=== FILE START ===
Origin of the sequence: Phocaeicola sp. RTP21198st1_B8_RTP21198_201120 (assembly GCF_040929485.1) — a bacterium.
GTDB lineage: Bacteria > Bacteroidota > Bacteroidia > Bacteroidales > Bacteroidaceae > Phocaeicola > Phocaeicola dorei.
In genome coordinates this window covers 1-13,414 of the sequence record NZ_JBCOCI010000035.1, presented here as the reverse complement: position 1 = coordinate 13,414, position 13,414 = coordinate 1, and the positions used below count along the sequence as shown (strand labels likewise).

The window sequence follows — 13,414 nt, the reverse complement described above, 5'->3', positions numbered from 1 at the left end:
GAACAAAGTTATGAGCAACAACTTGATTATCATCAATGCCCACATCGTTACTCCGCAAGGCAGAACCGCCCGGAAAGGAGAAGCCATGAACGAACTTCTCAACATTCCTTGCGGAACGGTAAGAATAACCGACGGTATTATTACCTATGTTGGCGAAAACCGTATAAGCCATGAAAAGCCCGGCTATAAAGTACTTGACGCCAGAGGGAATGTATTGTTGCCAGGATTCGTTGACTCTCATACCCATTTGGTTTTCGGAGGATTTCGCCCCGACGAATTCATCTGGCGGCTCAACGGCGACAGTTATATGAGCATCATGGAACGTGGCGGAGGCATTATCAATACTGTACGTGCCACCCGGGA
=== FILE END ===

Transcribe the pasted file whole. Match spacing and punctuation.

Origin of the sequence: Phocaeicola sp. RTP21198st1_B8_RTP21198_201120 (assembly GCF_040929485.1) — a bacterium.
GTDB lineage: Bacteria > Bacteroidota > Bacteroidia > Bacteroidales > Bacteroidaceae > Phocaeicola > Phocaeicola dorei.
In genome coordinates this window covers 1-13,414 of the sequence record NZ_JBCOCI010000035.1, presented here as the reverse complement: position 1 = coordinate 13,414, position 13,414 = coordinate 1, and the positions used below count along the sequence as shown (strand labels likewise).

The window sequence follows — 13,414 nt, the reverse complement described above, 5'->3', positions numbered from 1 at the left end:
GAACAAAGTTATGAGCAACAACTTGATTATCATCAATGCCCACATCGTTACTCCGCAAGGCAGAACCGCCCGGAAAGGAGAAGCCATGAACGAACTTCTCAACATTCCTTGCGGAACGGTAAGAATAACCGACGGTATTATTACCTATGTTGGCGAAAACCGTATAAGCCATGAAAAGCCCGGCTATAAAGTACTTGACGCCAGAGGGAATGTATTGTTGCCAGGATTCGTTGACTCTCATACCCATTTGGTTTTCGGAGGATTTCGCCCCGACGAATTCATCTGGCGGCTCAACGGCGACAGTTATATGAGCATCATGGAACGTGGCGGAGGCATTATCAATACTGTACGTGCCACCCGGGA